Eat Like A Local: For The Love Of Farsan

Eat Like A Local: For The Love Of Farsan
6 Gujarati snacks you can't resist, Photo Credit: Shutterstock

Savour the best of Gujarat as we take you on a gastronomic journey through the state

Roshni Subramanian
December 18 , 2019
08 Min Read

What does it mean to be a true-blue Gujju? If you thought breaking into a dandiya routine, stuffing your face with jalebi-fafda and being hooked to Taarak Mehta Ka Ooltah Chashmah is all that it takes, then apologies my friend. Pop culture has typecast Gujaratis and it’s as absurd as it gets. Gujjus - whether Amdavadi, Surati or Kutchi - are often viewed through the same lens. About time we moved beyond these stereotypes. Home to a plethora of culinary treasures, Gujarat is a paradise for vegetarians. An elaborate Gujarati affair reflects an exquisite blend of flavours. Here’s a guide on what not to miss when in the land of lions and legends. 

Undhiyu

 
 
 
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Straight out of Surat, wholesome, healthy and hard to resist, undhiyu is an absolute delight during the biting winters. A blend of winter veggies, including brinjal, green beans and plantain, undhiyu is typically served in earthen pots colloquially known as ‘matlu’. Derived from the Gujarati word ‘undhu’, which means 'upside down', this seasonal preparation is a speciality in Surat, Navsari and Valsad regions. 

Sev tameta nu shaak

 
 
 
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Not typically a snack, sev tameta nu shaak still holds a special place in the heart of a true Gujarati. Sweet, salty, spicy and tangy, it’s an explosion of flavours in your mouth. Prepared using a generous amount of tomatoes and garnished with crispy sev and fresh coriander, serve it with paranthas, theplas and phulkas and you’ve got yourself a hearty meal. This delicacy is not only a perfect blend of colour, texture, crunch and flavour, but is hard to resist on a cold winter morning. 

Dal dhokli

 
 
 
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Extremely popular in both Gujarat and Rajasthan, dal dhokli is a spicy, sweet one-pot meal. With a lentil-based gravy seasoned with spices, it’s a complete meal on its own. Soft textured dhokli is submerged in thick semi-sweet gravy with crushed peanuts. Prepared with dal and wheat flour as the main ingredients, dal dhokli is a typical Sunday morning delight. Apart from being delicious and wholesome, this Gujarati delicacy is also a hit among the health freaks. Traditionally made using leftover dal, you can relish this dish with a platter of rice.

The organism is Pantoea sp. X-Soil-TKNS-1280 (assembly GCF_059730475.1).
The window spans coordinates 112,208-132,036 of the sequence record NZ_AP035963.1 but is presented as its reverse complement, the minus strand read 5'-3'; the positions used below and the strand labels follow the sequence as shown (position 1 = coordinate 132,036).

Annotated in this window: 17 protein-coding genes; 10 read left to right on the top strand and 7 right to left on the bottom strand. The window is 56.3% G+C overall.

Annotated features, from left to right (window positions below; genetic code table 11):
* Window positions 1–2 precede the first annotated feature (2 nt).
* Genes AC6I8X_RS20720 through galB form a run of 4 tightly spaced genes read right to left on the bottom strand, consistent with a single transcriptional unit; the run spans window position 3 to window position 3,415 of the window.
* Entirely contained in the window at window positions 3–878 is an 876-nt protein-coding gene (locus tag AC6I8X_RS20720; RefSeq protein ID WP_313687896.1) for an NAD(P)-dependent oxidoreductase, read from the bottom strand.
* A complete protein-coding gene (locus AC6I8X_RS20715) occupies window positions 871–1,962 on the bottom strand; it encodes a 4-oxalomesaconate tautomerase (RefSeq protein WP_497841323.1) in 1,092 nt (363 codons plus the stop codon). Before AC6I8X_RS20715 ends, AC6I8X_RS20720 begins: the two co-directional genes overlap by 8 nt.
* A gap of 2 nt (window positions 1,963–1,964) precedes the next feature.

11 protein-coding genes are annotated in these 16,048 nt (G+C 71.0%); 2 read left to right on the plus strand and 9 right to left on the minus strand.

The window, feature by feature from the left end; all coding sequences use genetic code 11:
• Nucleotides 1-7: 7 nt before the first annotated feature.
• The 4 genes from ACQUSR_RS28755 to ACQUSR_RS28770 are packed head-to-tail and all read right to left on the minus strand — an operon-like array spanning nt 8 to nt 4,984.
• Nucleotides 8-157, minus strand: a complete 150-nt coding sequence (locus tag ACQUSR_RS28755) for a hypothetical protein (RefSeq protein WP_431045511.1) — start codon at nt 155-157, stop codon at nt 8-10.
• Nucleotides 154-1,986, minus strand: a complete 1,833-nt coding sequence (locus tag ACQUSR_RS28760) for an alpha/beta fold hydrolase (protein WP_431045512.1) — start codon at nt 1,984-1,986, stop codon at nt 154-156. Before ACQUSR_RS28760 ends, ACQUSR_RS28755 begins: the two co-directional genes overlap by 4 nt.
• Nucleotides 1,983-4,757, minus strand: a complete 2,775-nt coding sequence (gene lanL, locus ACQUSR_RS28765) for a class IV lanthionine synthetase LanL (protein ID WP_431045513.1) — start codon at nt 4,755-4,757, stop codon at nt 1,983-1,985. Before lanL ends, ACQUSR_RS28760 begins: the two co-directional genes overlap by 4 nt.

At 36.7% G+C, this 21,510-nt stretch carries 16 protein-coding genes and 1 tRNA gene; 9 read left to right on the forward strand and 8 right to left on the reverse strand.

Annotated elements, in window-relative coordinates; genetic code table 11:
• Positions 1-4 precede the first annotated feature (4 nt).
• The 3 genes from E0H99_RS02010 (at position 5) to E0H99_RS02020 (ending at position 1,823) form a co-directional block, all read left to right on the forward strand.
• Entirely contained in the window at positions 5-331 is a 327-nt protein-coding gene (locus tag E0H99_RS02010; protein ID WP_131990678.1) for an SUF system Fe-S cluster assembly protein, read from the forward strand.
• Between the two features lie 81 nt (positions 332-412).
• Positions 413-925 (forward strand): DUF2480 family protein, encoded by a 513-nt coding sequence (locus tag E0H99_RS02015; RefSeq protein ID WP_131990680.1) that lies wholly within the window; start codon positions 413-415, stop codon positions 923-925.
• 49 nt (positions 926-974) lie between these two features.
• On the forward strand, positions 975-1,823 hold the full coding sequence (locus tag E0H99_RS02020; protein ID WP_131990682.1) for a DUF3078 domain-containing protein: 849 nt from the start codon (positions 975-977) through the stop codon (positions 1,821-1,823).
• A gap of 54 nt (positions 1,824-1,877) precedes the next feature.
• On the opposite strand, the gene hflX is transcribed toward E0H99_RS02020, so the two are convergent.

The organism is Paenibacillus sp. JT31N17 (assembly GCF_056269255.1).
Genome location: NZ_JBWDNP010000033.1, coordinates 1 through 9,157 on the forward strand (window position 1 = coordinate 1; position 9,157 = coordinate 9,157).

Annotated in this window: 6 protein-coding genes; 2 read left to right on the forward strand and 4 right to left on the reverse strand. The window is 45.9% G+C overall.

Khandvi

 
 
 
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Rolled-up in bite-sized chunks, khandvi has rightfully earned its reputation as one of Gujarat’s favourite snacks. Take it as a breakfast dish or tea-time snack, this melt-in-mouth snack is simply irresistible. Made of thin layers of gram flour cooked in buttermilk, it is seasoned with sauted sesame seeds and other spices. With a garnishing of curry leaves, coriander, mustard seeds and dessicated coconut, khandvi is equally popular in Maharashtra. When it comes to preparation, many might find it a little tricky - especially getting the batter right. Easy on the tummy and piquant on the tongue, this Gujarati snack is not to be missed.

Khaman

 
 
 
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One of the first visuals that come to one’s mind when thinking about Gujarati cuisine is the evergreen khaman and dhokla. And mind you Gujaratis are quite sensitive about their snacks. So before you go out and brag about your Gujju knowledge, you might want to get your basics right. To begin with, khaman is not the same as dhokla. We agree, though they aren’t poles apart, there is a distinct difference which is quite evident on the face of it. While khaman is made of gram flour and baked to a spongy bread-like texture, dhokla, is made of fermented rice or split chickpea and served with yogurt and green chutney. Slightly sweet and tangy, this snack is an ideal option when you’re looking for something healthy to gorge on. 

Doodh pak

A Gujarati variation of a typical Indian rice pudding, doodh pak is typically made using milk, rice, saffron, nuts and is best accompanied with pooris. Often found in an elaborate Parsi affair, doodh pak is reserved for special occasions and festivals. The goodness of milk coupled with the opulence of saffron, doodh pak is the perfect ending to a royal feast.


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